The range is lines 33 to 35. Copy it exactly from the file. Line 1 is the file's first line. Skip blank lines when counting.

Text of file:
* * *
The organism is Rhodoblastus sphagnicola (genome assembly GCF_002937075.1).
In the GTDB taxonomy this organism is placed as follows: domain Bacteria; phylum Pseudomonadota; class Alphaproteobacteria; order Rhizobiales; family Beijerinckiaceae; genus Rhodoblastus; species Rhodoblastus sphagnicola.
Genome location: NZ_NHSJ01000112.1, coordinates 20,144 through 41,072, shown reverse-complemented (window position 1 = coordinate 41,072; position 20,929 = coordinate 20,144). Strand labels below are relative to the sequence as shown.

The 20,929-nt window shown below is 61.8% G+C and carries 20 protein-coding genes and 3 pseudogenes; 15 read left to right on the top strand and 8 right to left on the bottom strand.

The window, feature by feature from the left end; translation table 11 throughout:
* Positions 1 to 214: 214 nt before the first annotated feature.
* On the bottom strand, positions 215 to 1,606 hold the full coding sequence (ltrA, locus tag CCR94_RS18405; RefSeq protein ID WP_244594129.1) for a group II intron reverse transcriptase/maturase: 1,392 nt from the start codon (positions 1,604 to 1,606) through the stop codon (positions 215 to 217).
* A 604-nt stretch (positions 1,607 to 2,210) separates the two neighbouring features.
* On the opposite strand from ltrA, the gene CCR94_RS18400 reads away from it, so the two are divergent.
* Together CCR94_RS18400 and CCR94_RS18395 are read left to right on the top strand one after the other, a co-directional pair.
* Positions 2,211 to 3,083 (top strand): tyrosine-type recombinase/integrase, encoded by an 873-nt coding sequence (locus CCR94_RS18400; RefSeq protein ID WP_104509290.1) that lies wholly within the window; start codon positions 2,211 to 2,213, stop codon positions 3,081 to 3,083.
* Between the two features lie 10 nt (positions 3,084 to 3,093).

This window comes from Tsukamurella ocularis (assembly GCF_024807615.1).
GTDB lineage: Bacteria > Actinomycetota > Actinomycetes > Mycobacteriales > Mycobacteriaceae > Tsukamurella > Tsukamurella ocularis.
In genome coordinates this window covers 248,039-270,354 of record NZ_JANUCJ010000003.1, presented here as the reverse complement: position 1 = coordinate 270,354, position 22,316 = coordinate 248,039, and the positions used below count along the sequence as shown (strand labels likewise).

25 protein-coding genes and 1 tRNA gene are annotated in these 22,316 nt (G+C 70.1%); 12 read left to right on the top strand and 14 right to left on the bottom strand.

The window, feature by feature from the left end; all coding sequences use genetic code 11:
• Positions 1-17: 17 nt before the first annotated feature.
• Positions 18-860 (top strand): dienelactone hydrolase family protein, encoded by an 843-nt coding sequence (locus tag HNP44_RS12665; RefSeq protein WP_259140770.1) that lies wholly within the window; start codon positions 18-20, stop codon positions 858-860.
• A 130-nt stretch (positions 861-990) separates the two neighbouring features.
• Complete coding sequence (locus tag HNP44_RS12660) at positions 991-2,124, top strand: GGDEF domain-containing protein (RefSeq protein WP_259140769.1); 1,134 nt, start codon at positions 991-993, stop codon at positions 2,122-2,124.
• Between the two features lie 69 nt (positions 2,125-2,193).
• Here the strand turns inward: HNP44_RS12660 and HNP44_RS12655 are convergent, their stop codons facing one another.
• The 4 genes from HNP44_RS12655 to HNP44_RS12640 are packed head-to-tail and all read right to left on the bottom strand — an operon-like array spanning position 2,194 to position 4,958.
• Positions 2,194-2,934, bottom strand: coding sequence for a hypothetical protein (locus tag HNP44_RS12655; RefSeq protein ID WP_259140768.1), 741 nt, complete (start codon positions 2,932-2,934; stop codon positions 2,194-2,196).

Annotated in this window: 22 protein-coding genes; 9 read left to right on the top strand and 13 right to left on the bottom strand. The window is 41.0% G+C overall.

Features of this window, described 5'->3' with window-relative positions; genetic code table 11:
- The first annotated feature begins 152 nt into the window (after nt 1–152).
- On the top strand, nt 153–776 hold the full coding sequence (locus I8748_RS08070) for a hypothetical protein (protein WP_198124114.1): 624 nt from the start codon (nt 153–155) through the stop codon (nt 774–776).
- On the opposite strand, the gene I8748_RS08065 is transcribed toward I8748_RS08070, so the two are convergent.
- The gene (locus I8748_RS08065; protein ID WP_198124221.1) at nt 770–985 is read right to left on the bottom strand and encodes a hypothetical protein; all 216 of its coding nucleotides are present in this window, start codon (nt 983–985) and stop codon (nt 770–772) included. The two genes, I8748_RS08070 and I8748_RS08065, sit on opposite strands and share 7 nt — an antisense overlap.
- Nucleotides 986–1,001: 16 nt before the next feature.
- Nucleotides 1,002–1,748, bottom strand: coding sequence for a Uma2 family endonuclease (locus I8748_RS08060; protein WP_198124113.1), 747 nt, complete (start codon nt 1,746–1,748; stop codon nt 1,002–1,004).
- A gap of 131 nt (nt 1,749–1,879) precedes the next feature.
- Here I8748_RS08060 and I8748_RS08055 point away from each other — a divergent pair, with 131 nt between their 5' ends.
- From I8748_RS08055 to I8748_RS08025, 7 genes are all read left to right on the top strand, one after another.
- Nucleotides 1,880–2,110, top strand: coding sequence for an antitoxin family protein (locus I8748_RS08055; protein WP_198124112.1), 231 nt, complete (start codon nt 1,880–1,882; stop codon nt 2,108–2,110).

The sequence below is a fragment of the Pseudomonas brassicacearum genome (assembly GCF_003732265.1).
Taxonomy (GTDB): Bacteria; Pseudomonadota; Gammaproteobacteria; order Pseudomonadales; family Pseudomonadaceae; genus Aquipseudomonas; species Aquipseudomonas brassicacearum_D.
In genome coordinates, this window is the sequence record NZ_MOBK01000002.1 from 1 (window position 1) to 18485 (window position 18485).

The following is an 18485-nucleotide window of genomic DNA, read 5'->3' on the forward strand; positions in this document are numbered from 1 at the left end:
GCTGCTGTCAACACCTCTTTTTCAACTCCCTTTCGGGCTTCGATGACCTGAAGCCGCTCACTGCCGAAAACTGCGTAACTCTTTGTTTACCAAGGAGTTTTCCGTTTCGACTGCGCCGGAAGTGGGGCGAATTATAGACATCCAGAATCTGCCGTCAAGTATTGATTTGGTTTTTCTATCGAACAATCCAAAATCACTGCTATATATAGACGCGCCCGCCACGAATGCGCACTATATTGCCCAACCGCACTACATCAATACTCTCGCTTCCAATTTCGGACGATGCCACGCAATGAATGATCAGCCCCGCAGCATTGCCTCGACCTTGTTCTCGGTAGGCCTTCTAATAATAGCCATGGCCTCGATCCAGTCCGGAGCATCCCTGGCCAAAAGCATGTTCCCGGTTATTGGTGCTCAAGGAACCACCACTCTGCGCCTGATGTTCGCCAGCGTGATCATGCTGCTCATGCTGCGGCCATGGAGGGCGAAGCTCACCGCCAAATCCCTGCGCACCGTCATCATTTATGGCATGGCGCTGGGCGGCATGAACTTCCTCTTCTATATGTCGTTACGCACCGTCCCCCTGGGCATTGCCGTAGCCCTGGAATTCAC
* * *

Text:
- Nucleotides 1,002–1,748, bottom strand: coding sequence for a Uma2 family endonuclease (locus I8748_RS08060; protein WP_198124113.1), 747 nt, complete (start codon nt 1,746–1,748; stop codon nt 1,002–1,004).
- A gap of 131 nt (nt 1,749–1,879) precedes the next feature.
- Here I8748_RS08060 and I8748_RS08055 point away from each other — a divergent pair, with 131 nt between their 5' ends.